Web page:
Talking about money can be an awkward situation for a candidate.
You want to ensure you’re getting paid what you believe you’re worth, but you don’t want your previous salary history to necessarily dictate your new potential salary – especially if there are reasons you should now be earning a higher wage.
Chances are in your next interview, you will be asked:
a) your current salary
b) the salary of your most recent job before your current role, and
c) what you want to earn in this new job
Your salary history is discussed usually to give employers a gauge that you are both on the same page. They want to see that you’re attainable within their desired salary brackets, and they want to see where and how you received pay rises or bonuses in the past.
So, to ensure you end up with a salary that’s right for you, follow these tips.
Put your expected salary in your CV or cover letter
This isn’t necessary for all jobs, but if you have a good idea of what the range the job will pay (it will often state on the job ad) you can include this. It will essentially let the employer know you are both on the same page, and could help get your CV from the “no” pile to the “yes”. Oh, and always say it’s “negotiable” to give yourself (and them) some leeway.
Focus on your skills and potential
When it comes to salary, it’s about being paid an amount that is appropriate for your level of experience, knowledge and competencies to do the job that is required of you. If you have the necessary skills – and then some – hone in on these. Talk about them frequently and give examples of how you have used these skills in the past. Make the employer understand why you deserve the salary you want.
Be prepared to explain why you want more money
“Because I’ve been doing this job for two years” is not a good enough answer. A new employer doesn’t care that you’ve done the job before somewhere else – they need to see for themselves that you are capable of what you state. If you are currently being underpaid in your role, explain why you think this is and explain what you can bring to the table. Any new employer doesn’t want to feel as though they are overpaying you, so be prepared to back up your request.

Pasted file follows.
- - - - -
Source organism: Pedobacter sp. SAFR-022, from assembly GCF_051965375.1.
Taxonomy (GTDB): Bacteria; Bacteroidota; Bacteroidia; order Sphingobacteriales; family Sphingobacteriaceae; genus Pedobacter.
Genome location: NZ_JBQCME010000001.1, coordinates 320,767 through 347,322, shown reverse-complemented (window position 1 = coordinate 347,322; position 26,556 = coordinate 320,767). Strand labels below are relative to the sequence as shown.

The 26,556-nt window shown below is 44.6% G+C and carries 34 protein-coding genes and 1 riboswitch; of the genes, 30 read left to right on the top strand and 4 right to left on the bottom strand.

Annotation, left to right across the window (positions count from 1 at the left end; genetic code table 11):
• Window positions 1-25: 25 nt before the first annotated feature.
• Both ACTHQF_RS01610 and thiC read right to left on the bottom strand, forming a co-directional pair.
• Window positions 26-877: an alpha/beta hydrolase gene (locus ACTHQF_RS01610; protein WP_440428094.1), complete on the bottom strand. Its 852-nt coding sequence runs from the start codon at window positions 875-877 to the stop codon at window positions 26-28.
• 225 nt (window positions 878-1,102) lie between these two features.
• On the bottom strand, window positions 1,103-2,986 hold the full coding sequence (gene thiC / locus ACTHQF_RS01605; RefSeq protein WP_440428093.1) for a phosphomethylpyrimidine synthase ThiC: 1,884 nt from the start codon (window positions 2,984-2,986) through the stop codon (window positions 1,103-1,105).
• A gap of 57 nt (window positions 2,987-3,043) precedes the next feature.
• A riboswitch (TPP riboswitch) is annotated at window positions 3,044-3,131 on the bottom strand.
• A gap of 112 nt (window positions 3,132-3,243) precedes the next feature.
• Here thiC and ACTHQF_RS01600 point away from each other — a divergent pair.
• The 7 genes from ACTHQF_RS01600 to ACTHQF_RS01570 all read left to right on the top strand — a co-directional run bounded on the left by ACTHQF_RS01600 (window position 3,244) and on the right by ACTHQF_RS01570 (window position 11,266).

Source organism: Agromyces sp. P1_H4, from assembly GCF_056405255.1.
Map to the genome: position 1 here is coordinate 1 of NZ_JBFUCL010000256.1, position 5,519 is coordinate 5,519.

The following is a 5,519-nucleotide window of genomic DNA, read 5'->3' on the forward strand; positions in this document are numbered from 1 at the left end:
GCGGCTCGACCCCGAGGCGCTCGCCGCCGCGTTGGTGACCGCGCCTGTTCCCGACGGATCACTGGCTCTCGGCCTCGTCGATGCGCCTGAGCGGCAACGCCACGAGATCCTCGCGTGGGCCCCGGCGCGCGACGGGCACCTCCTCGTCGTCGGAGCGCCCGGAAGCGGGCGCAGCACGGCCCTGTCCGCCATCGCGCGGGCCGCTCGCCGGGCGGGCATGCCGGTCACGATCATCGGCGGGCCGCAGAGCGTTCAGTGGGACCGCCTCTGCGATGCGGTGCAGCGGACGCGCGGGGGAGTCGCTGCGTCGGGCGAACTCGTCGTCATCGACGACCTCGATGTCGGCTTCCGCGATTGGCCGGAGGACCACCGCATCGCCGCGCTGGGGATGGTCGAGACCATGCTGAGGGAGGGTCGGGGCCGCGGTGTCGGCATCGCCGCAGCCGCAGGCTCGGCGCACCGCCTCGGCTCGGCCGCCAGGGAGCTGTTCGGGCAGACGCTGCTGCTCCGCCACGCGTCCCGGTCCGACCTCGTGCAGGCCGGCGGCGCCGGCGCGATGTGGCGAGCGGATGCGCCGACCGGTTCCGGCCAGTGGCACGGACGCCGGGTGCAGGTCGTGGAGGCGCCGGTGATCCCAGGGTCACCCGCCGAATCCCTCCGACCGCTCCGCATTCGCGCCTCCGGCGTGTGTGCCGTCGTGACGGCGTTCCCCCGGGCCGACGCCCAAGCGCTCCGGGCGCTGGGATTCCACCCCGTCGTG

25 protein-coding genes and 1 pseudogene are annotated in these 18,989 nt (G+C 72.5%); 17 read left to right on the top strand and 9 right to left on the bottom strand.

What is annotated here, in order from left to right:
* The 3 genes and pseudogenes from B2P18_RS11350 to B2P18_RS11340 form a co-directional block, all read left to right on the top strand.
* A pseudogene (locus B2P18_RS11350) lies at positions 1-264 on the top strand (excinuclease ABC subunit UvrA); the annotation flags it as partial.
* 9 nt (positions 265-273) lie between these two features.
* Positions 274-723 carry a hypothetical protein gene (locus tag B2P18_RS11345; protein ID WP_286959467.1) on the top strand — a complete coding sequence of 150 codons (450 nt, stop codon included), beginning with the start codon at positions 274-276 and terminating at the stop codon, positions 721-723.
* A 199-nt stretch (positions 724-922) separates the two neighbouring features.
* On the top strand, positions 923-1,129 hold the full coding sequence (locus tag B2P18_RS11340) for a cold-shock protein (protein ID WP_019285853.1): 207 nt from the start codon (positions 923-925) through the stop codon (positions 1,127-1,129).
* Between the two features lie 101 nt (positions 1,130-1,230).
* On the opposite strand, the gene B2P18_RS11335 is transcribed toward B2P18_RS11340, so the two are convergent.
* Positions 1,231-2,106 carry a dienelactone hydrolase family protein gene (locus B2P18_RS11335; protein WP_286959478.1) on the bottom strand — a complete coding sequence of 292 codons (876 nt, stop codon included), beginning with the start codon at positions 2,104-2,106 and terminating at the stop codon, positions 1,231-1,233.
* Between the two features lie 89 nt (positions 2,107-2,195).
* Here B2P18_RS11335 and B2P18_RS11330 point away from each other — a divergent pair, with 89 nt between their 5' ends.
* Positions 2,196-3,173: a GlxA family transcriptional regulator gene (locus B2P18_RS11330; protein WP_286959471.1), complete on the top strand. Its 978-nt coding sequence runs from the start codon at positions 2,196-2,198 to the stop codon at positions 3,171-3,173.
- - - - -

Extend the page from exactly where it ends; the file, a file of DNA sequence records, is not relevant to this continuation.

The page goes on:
Lie about your salary history
All it takes is one phone call for a potential new employer to find out you lied about how much you were getting paid at your last job. It’s a surefire way to lose their trust – and your place as their preferred candidate.
Argue about furnishing your past payslips
In Singapore, it’s generally accepted that HR can request for your past payslips to determine an appropriate salary. In other countries around the world this wouldn’t fly, but it’s fairly standard practice here. Don’t get your back up about it – it’s par for the course. To mitigate the possibility of getting paid the exact same amount that you have been paid in the past, let them know your expected salary moving forward.
Sell yourself short
Don’t get overcome with fear when talking about money to the point where you understate your abilities or worth just to get the job. If you are qualified for the position, then you are qualified! If the employer is basing your new salary on your history and you’re not happy with that, don’t be afraid to speak up for yourself. You can try say something like:
“I was being paid X at my last role because of [insert reasons]. Now, I feel as though I have gained the experience necessary to take on this role you are offering and I want to ensure I am being paid fairly for my talents.”
At the end of the day, remember that if the company makes you an offer, you are still in a position to negotiate. What you state in the interview isn’t necessarily concrete – but don’t go so far in the other direction during negotiations either! This will just waste everyone’s time.
Got a figure in mind that you want to earn? Search available jobs here by salary and start applying!